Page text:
Ipswich printer Fuller Davies Printing & Mailing has installed a Horizon BQ270V PUR capable perfect binder to keep short run binding inhouse.
The single-clamp machine was installed six weeks ago, says managing director Neil Stones. “We were finding that we were doing a lot more perfect binding work, especially for short runs. Bringing this in-house makes sense from a quality control point of view and now we are quoting a lot more work and hoping to win more perfect binding.”
The company looked at the style of work it was producing and found that the average run for perfect binding was less than 2,000 units. “The timing felt right,” says Stones. “We wanted an easy to use, quality binder that would give us the ability to turn perfect binding jobs around quickly. The BQ270V helps us to do just that.”
IFS, which handles Horizon in the UK, showed the four-clamp version, but says Stones the price differential could not be justified for the volumes that Fuller Davies is handling. The binder is rated at 500 cycles per hour and features cover feeder and scorer set up by touch screen control.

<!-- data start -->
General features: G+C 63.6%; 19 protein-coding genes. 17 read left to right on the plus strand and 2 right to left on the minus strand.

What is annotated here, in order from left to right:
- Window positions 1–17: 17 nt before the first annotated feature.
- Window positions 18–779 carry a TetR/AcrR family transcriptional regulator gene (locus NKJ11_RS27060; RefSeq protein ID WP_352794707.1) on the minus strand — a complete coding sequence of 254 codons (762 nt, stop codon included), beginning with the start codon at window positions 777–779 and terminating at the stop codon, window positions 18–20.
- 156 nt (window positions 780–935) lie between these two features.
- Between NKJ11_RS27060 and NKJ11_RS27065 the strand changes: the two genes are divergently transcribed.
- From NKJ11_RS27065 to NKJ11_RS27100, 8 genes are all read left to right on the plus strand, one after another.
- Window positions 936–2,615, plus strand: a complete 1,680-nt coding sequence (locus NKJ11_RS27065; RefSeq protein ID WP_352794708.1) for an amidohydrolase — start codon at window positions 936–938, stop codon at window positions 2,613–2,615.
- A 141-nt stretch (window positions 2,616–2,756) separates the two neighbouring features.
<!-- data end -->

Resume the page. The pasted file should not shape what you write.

The investment fills a gap in the company’s finishing capabilities. It has the stand FST line up with ink house lamination, inserting and mailing. Sending out short run binding work with the time and costs involved no longer made sense. Foiling work however, continues to be sent to the trade with a number of companies offering this in the area.
The company runs a five-colour plus coater Speedmaster XL106 on the litho side supported by a Kodak Nexpress with long sheet capacity and Dimensional print capability in digital printing. In finishing it has a Duplo 600i booklet maker with square back feature, range of folders and race of guillotines and thermal laminator. The line up in mailing includes as CMC inserter.
The company also adheres to a strong environmental policy with ISO 14001 certification, support for the Woodland Trust carbon scheme to carbon balance the paper it uses. It was also a silver award winner in Suffolk’s tenth Creating the Greenest County Awards.
By Gareth Ward